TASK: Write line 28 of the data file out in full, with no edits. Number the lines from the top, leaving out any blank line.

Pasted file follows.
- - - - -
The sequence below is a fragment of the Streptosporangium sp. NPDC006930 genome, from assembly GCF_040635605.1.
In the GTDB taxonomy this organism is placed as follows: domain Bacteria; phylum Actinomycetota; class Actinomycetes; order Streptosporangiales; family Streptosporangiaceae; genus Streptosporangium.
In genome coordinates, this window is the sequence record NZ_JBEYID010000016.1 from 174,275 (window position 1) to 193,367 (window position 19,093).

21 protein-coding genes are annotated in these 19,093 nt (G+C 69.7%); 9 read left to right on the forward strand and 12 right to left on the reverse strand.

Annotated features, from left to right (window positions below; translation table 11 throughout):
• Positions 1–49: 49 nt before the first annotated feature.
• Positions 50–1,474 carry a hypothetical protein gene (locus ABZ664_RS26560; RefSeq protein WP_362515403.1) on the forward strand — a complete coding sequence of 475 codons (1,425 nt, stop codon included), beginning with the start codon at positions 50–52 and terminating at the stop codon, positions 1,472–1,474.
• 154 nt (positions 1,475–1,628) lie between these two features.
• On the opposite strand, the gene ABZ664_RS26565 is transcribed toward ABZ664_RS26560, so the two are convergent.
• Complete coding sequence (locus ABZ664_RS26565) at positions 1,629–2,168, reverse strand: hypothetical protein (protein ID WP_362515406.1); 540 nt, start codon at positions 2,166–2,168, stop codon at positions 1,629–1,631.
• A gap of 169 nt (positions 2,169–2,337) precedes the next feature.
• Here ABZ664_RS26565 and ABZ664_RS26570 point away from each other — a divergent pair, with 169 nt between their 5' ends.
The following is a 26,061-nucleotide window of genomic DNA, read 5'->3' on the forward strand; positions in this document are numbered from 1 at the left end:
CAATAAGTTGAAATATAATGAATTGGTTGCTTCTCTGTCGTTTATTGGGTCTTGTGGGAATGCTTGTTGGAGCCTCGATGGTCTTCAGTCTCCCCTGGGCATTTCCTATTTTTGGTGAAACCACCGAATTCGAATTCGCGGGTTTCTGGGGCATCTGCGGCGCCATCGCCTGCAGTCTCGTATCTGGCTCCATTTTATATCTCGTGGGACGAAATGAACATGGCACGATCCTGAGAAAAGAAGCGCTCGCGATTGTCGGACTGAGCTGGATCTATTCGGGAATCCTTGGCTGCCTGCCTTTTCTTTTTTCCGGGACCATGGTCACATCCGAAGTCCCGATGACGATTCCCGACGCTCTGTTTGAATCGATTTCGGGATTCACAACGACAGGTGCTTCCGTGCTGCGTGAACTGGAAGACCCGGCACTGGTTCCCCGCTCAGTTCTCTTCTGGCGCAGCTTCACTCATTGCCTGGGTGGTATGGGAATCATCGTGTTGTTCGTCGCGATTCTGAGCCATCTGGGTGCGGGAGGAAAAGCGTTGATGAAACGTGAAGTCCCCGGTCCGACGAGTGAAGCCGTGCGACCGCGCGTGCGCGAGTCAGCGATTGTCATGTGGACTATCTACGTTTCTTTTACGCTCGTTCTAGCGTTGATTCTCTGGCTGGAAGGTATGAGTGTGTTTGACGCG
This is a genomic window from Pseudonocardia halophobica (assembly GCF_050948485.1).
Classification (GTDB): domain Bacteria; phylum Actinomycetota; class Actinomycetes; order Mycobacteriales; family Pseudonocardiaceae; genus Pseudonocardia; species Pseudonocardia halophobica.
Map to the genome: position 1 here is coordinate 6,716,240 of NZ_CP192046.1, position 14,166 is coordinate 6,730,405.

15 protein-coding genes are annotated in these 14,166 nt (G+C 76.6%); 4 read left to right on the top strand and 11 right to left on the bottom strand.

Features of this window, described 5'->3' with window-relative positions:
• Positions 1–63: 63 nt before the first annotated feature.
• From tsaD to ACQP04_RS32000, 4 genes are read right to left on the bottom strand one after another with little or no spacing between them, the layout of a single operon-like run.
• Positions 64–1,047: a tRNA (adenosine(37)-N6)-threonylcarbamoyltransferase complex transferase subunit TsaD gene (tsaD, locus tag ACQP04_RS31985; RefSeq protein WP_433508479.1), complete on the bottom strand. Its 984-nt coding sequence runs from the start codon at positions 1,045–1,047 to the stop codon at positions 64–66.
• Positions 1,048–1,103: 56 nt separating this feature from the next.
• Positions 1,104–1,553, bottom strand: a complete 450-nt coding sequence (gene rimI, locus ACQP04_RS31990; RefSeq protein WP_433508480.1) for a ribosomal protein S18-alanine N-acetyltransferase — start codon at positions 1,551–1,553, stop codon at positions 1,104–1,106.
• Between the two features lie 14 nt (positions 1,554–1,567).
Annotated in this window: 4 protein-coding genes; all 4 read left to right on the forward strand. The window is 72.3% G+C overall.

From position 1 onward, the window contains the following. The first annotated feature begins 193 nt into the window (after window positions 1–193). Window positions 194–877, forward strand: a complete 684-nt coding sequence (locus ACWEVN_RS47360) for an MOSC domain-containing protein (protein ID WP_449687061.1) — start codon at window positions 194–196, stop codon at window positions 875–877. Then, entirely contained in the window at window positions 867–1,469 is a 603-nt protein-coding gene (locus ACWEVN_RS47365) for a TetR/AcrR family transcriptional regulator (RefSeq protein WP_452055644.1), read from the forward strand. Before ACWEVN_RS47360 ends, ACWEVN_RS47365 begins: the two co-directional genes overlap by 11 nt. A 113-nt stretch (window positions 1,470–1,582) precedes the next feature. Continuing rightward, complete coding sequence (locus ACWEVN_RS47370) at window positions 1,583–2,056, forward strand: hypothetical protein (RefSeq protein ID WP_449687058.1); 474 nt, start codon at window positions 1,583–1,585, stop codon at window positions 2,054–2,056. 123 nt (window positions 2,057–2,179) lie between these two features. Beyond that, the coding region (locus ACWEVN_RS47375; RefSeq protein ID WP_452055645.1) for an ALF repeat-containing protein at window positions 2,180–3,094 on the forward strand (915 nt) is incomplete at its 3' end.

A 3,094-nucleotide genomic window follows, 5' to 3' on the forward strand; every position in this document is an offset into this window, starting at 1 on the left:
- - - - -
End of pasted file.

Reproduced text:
A 3,094-nucleotide genomic window follows, 5' to 3' on the forward strand; every position in this document is an offset into this window, starting at 1 on the left: